21 FEBRUARY 1987, Page 39


Soane and After: the Architecture of Dulwich Picture Gallery (Dulwich Picture Gallery until 8 March)

Soane's survival

Alan Powers

Of the architects interviewed for the National Gallery extension, all named the Dulwich Picture Gallery as their favourite historic museum building. The gallery is fortunate in having a curator, Giles Water- field, who not only understands the build- ing and has brought it back to life by colour and intelligent hanging, but has also orga- nised an exhibition about the building itself for the sesquicentenary of the death of its architect, Sir John Soane.

This happens at a time when the museum boom in America and West Ger- many is making gallery-building a highly self-conscious aspect of architecture. Dul- wich was the first purpose-built gallery for the public display of a permanent collec- tion, although the exhibition reveals a number of precedents for its top-lighting system in Regency England. It was an economical building with a highly stylised simplicity. The strange occurrence of the donor's mausoleum provided an opportun- ity for Soane's primitive decoration exter- nally, and an impressive space internally, where the Greek Doric order actually appears having been whittled away to abstraction outside.

After the drawings of neo-classical mausolea in the background section of the exhibition, artificially ruined or otherwise, come J. M. Gandy's dramatic views of a rather more richly ornamented Soane scheme for Dulwich, in which the mausoleum is embowered in picturesque planting. Something of this setting was originally provided, and part of the plea- sure of an exhibition of detailed building history is to see the stages of Victorian ivy cladding which the gallery went through, before the mausoleum was bombed in 1944 and rebuilt in the existing setting of shorn grass. The Dulwich Gallery, completed in 1814, is coeval with Keats's poetic flower- ing. Soane too had an acute response to nature, so that the setting could surely be made a little more romantic.

Most historical accounts of buildings stop short at the completion, but the Dulwich Gallery has had such a compli- cated subsequent history of extensions and internal alterations that much of the ex- hibition is given over to this fascinating unravelling. Soane's austere style was un- popular for a hundred years after his death, but the surviving extensions to Dulwich are so discreet that one hardly knows that the present gallery is double the size of the original, and entered from the `wrong' side through a 1950s porch. It is a lesson in architectural good manners, and it is hard to see many of the contemporary architects in the last section of the exhibi- tion responding so self-effacingly.

The survey of Soane's present influence is as much a matter of words as images. The system of skylights at Dulwich seems to be the commonest feature for emulation although, as the exhibition reveals, these were much criticised originally for their meagre lighting and were given glass tops by E. Stanley Hall in 1912-15. With the Dulwich-inspired skylights in the Portland Museum, Maine by Henry Cobb of I.M. Pei and Partners, there is no relationship, as in the original, to a sequence of rooms, but the sense of enclosure is now a fashion- able feature of modern museum design. At Dulwich this is balanced by the wide arches in the enfilade, but separate top-lit rooms can be seen in the National Gallery designs of Jeremy Dixon and Piers Gough. The selected architect, Robert Venturi, is witti- ly represented by a blank frame, but his text is some sort of preview of the design, due to be unveiled in March: 'Why do we love the Dulwich Gallery and learn from it so much? We think, because its Classicism is both conventional and deviant.'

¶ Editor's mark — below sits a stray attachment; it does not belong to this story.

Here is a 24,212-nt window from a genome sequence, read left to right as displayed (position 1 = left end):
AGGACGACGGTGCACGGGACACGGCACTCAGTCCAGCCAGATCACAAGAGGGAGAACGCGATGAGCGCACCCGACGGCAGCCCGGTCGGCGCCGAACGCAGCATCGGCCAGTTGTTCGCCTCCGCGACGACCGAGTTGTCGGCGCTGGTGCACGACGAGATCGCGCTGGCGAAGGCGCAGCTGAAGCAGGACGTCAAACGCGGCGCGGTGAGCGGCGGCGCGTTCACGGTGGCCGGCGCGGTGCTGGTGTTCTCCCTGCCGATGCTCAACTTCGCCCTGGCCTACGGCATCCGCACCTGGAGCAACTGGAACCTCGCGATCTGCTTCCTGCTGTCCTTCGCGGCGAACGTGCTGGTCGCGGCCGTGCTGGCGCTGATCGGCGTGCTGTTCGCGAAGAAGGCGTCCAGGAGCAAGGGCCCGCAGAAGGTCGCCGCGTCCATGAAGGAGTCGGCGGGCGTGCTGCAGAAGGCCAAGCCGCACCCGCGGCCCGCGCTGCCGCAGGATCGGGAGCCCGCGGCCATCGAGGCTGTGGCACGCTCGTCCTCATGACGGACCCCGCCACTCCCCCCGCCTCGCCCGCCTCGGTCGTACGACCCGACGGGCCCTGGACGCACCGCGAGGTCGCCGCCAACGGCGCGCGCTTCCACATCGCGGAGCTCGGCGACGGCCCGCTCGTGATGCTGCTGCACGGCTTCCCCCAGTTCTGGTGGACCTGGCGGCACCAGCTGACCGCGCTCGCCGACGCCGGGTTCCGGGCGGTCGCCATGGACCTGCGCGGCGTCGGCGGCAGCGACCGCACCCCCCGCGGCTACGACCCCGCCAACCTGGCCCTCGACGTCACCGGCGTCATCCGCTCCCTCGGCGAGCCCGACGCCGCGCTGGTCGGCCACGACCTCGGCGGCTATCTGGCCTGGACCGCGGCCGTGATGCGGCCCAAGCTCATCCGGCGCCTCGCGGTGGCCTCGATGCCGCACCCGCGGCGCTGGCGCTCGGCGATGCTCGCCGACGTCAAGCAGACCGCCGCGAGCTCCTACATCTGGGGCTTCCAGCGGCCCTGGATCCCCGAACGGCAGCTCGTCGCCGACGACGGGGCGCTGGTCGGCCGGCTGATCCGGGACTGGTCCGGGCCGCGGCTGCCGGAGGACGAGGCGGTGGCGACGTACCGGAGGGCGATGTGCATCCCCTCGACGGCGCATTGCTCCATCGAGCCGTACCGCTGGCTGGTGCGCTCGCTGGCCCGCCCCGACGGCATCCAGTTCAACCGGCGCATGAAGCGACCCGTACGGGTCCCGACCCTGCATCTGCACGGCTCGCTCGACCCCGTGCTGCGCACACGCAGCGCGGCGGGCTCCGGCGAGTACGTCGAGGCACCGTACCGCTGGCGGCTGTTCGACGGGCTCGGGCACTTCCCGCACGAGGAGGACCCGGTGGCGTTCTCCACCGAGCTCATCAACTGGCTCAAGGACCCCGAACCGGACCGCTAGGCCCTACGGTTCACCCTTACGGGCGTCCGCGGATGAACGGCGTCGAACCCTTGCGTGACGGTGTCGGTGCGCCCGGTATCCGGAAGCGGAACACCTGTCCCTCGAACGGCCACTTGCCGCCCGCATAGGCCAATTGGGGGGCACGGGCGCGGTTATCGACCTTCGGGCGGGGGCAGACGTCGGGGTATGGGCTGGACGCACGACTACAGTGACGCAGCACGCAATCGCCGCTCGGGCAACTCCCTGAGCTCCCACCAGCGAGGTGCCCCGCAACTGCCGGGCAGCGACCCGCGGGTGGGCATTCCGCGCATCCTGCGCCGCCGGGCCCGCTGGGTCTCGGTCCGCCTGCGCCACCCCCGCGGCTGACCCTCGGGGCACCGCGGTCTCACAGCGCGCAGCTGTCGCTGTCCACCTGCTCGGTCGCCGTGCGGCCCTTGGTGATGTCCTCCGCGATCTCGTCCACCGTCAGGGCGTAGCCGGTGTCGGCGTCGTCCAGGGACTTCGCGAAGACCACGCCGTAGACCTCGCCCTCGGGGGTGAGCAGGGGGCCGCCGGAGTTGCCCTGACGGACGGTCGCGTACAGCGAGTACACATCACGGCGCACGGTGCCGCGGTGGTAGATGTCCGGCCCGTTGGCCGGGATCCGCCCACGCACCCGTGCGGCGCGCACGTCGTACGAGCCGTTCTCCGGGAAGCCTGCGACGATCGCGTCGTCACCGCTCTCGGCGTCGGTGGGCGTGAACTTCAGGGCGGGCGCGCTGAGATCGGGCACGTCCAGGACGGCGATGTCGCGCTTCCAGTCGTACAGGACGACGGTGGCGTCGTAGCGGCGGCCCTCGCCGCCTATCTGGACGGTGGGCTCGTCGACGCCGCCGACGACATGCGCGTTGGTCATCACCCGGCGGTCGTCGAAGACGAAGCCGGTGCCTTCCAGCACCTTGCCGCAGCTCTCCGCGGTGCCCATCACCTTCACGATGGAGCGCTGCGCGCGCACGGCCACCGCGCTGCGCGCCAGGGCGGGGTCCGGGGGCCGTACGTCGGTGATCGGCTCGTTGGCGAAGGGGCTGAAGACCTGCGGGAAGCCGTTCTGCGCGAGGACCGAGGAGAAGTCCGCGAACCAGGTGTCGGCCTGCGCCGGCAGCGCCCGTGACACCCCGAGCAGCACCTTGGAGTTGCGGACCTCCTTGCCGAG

The case for a conventional classicism will be put forward in March in an exhibi- tion at the Building Centre called Real Architecture, organised by John Simpson whose work is represented at Dulwich. Unlike most of the other architects, who reinterpret Soane in the light of 20th- century modernism, Simpson has taken Soane's style very literally in the design of Ashfold House, Sussex (at present under construction). When I visited the site last August it was extraordinary to see the walls of Regency yellow brick and the arched window heads rising amidst scaf- folding in a field of long grass, like one of the progress drawings for Dulwich made by Soane's pupils. Simpson's approach is practical: 'Dulwich . . . is a building which could quite easily be built within present day budgets.' The architectural world has lived so long with the idea that a new building could not actually look anything like the Dulwich Gallery that it is worth remembering that such a choice is perfectly available, if there are architects of Soane's ability to design it.

This exhibition at Dulwich is perhaps in the category of those whose catalogue is almost as good as the exhibition itself, particularly since the Soane Museum is unable to lend drawings. It is worth going if only to see the main exhibit which is the building itself. The survival of Dulwich and the Soane Museum in Lincoln's Inn Fields is some consolation for the loss of his Bank of England building in the 1920s. To these public shrines may be added the restored Pitshanger Manor at Ealing, Soane's coun- try retreat just before the time Dulwich was designed. But of the three it is the Dulwich Gallery which Sir John Summer- son described as 'the quintessence of his style and the apex of his achievement'.